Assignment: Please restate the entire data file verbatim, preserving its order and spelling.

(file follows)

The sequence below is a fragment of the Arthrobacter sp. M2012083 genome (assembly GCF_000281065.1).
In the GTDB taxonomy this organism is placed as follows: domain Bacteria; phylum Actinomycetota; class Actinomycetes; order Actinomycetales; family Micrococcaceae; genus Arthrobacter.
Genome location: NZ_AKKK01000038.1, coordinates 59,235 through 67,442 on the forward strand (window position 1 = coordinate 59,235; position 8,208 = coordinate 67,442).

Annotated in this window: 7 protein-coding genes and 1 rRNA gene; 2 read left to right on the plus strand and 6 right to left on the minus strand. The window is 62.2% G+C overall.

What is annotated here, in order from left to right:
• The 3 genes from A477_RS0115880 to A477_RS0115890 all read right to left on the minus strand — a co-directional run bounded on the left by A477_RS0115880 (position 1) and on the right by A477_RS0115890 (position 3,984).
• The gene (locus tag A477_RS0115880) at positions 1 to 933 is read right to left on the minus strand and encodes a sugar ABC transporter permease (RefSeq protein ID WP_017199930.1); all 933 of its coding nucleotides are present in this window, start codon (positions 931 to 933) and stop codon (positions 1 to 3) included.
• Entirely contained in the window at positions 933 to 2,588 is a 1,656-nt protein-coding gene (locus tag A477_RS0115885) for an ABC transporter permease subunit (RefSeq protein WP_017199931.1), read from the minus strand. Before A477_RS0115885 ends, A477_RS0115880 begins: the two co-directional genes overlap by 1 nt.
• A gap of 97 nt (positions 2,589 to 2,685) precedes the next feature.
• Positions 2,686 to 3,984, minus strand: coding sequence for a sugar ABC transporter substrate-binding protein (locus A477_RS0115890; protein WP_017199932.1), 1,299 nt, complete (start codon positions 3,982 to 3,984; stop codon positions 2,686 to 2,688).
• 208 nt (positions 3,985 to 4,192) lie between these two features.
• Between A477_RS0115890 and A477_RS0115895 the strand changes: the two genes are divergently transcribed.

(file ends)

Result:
The sequence below is a fragment of the Arthrobacter sp. M2012083 genome (assembly GCF_000281065.1).
In the GTDB taxonomy this organism is placed as follows: domain Bacteria; phylum Actinomycetota; class Actinomycetes; order Actinomycetales; family Micrococcaceae; genus Arthrobacter.
Genome location: NZ_AKKK01000038.1, coordinates 59,235 through 67,442 on the forward strand (window position 1 = coordinate 59,235; position 8,208 = coordinate 67,442).

Annotated in this window: 7 protein-coding genes and 1 rRNA gene; 2 read left to right on the plus strand and 6 right to left on the minus strand. The window is 62.2% G+C overall.

What is annotated here, in order from left to right:
• The 3 genes from A477_RS0115880 to A477_RS0115890 all read right to left on the minus strand — a co-directional run bounded on the left by A477_RS0115880 (position 1) and on the right by A477_RS0115890 (position 3,984).
• The gene (locus tag A477_RS0115880) at positions 1 to 933 is read right to left on the minus strand and encodes a sugar ABC transporter permease (RefSeq protein ID WP_017199930.1); all 933 of its coding nucleotides are present in this window, start codon (positions 931 to 933) and stop codon (positions 1 to 3) included.
• Entirely contained in the window at positions 933 to 2,588 is a 1,656-nt protein-coding gene (locus tag A477_RS0115885) for an ABC transporter permease subunit (RefSeq protein WP_017199931.1), read from the minus strand. Before A477_RS0115885 ends, A477_RS0115880 begins: the two co-directional genes overlap by 1 nt.
• A gap of 97 nt (positions 2,589 to 2,685) precedes the next feature.
• Positions 2,686 to 3,984, minus strand: coding sequence for a sugar ABC transporter substrate-binding protein (locus A477_RS0115890; protein WP_017199932.1), 1,299 nt, complete (start codon positions 3,982 to 3,984; stop codon positions 2,686 to 2,688).
• 208 nt (positions 3,985 to 4,192) lie between these two features.
• Between A477_RS0115890 and A477_RS0115895 the strand changes: the two genes are divergently transcribed.